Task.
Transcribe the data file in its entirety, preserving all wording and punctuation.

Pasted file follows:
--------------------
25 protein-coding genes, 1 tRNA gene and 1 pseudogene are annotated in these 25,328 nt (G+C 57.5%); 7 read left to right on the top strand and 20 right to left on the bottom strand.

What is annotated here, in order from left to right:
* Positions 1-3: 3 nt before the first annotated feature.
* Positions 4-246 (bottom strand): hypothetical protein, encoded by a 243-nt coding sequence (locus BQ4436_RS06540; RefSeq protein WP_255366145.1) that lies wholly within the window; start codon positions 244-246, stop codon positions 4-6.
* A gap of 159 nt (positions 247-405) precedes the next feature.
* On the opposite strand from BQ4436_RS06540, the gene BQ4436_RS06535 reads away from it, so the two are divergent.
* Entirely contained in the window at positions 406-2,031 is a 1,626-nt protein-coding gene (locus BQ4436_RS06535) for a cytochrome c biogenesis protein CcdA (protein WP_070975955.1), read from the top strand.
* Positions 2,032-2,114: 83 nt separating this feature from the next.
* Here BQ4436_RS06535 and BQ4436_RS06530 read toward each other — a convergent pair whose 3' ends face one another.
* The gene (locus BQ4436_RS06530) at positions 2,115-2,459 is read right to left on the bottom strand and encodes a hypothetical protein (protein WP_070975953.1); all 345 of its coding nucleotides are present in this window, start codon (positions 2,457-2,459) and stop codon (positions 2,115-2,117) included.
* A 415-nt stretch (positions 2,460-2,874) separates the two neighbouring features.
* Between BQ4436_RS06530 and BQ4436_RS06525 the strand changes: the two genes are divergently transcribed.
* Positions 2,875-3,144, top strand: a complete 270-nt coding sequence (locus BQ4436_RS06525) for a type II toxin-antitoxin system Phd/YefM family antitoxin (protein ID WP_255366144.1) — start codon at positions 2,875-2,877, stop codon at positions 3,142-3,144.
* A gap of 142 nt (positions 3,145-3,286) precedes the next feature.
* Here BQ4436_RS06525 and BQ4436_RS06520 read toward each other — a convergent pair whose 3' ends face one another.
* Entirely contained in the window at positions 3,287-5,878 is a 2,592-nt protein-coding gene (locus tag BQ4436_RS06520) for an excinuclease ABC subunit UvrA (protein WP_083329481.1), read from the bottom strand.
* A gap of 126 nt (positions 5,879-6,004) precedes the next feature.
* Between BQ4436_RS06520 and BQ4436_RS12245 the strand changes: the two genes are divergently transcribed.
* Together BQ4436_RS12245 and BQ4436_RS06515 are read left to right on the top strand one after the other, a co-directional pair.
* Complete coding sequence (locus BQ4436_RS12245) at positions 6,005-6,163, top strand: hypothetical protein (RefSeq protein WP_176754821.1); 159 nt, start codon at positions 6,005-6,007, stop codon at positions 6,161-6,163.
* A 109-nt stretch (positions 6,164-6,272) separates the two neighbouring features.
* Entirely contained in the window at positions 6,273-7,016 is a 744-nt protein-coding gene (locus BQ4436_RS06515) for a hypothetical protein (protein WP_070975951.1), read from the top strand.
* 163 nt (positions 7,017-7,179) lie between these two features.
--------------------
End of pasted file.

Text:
25 protein-coding genes, 1 tRNA gene and 1 pseudogene are annotated in these 25,328 nt (G+C 57.5%); 7 read left to right on the top strand and 20 right to left on the bottom strand.

What is annotated here, in order from left to right:
* Positions 1-3: 3 nt before the first annotated feature.
* Positions 4-246 (bottom strand): hypothetical protein, encoded by a 243-nt coding sequence (locus BQ4436_RS06540; RefSeq protein WP_255366145.1) that lies wholly within the window; start codon positions 244-246, stop codon positions 4-6.
* A gap of 159 nt (positions 247-405) precedes the next feature.
* On the opposite strand from BQ4436_RS06540, the gene BQ4436_RS06535 reads away from it, so the two are divergent.
* Entirely contained in the window at positions 406-2,031 is a 1,626-nt protein-coding gene (locus BQ4436_RS06535) for a cytochrome c biogenesis protein CcdA (protein WP_070975955.1), read from the top strand.
* Positions 2,032-2,114: 83 nt separating this feature from the next.
* Here BQ4436_RS06535 and BQ4436_RS06530 read toward each other — a convergent pair whose 3' ends face one another.
* The gene (locus BQ4436_RS06530) at positions 2,115-2,459 is read right to left on the bottom strand and encodes a hypothetical protein (protein WP_070975953.1); all 345 of its coding nucleotides are present in this window, start codon (positions 2,457-2,459) and stop codon (positions 2,115-2,117) included.
* A 415-nt stretch (positions 2,460-2,874) separates the two neighbouring features.
* Between BQ4436_RS06530 and BQ4436_RS06525 the strand changes: the two genes are divergently transcribed.
* Positions 2,875-3,144, top strand: a complete 270-nt coding sequence (locus BQ4436_RS06525) for a type II toxin-antitoxin system Phd/YefM family antitoxin (protein ID WP_255366144.1) — start codon at positions 2,875-2,877, stop codon at positions 3,142-3,144.
* A gap of 142 nt (positions 3,145-3,286) precedes the next feature.
* Here BQ4436_RS06525 and BQ4436_RS06520 read toward each other — a convergent pair whose 3' ends face one another.
* Entirely contained in the window at positions 3,287-5,878 is a 2,592-nt protein-coding gene (locus tag BQ4436_RS06520) for an excinuclease ABC subunit UvrA (protein WP_083329481.1), read from the bottom strand.
* A gap of 126 nt (positions 5,879-6,004) precedes the next feature.
* Between BQ4436_RS06520 and BQ4436_RS12245 the strand changes: the two genes are divergently transcribed.
* Together BQ4436_RS12245 and BQ4436_RS06515 are read left to right on the top strand one after the other, a co-directional pair.
* Complete coding sequence (locus BQ4436_RS12245) at positions 6,005-6,163, top strand: hypothetical protein (RefSeq protein WP_176754821.1); 159 nt, start codon at positions 6,005-6,007, stop codon at positions 6,161-6,163.
* A 109-nt stretch (positions 6,164-6,272) separates the two neighbouring features.
* Entirely contained in the window at positions 6,273-7,016 is a 744-nt protein-coding gene (locus BQ4436_RS06515) for a hypothetical protein (protein WP_070975951.1), read from the top strand.
* 163 nt (positions 7,017-7,179) lie between these two features.